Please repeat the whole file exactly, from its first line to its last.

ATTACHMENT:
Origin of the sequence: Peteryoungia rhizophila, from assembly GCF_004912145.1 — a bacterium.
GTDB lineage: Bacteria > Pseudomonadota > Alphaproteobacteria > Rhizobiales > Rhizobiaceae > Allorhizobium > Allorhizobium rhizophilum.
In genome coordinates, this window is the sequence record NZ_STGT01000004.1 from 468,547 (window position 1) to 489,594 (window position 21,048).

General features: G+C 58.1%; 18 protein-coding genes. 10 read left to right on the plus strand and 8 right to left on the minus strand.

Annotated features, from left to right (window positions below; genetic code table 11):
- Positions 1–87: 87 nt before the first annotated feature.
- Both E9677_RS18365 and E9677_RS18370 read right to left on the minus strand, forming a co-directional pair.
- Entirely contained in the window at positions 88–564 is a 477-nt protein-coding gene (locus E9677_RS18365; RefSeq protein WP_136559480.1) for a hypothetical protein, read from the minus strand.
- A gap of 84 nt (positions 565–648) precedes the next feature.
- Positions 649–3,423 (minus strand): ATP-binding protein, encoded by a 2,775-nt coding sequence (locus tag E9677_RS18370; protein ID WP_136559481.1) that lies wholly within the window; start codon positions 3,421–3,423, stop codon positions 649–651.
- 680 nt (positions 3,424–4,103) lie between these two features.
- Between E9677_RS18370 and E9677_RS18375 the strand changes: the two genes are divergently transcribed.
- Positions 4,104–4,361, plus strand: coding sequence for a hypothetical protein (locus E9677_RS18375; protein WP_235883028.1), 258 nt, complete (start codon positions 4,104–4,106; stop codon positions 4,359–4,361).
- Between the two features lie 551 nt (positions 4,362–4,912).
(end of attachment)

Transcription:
Origin of the sequence: Peteryoungia rhizophila, from assembly GCF_004912145.1 — a bacterium.
GTDB lineage: Bacteria > Pseudomonadota > Alphaproteobacteria > Rhizobiales > Rhizobiaceae > Allorhizobium > Allorhizobium rhizophilum.
In genome coordinates, this window is the sequence record NZ_STGT01000004.1 from 468,547 (window position 1) to 489,594 (window position 21,048).

General features: G+C 58.1%; 18 protein-coding genes. 10 read left to right on the plus strand and 8 right to left on the minus strand.

Annotated features, from left to right (window positions below; genetic code table 11):
- Positions 1–87: 87 nt before the first annotated feature.
- Both E9677_RS18365 and E9677_RS18370 read right to left on the minus strand, forming a co-directional pair.
- Entirely contained in the window at positions 88–564 is a 477-nt protein-coding gene (locus E9677_RS18365; RefSeq protein WP_136559480.1) for a hypothetical protein, read from the minus strand.
- A gap of 84 nt (positions 565–648) precedes the next feature.
- Positions 649–3,423 (minus strand): ATP-binding protein, encoded by a 2,775-nt coding sequence (locus tag E9677_RS18370; protein ID WP_136559481.1) that lies wholly within the window; start codon positions 3,421–3,423, stop codon positions 649–651.
- 680 nt (positions 3,424–4,103) lie between these two features.
- Between E9677_RS18370 and E9677_RS18375 the strand changes: the two genes are divergently transcribed.
- Positions 4,104–4,361, plus strand: coding sequence for a hypothetical protein (locus E9677_RS18375; protein WP_235883028.1), 258 nt, complete (start codon positions 4,104–4,106; stop codon positions 4,359–4,361).
- Between the two features lie 551 nt (positions 4,362–4,912).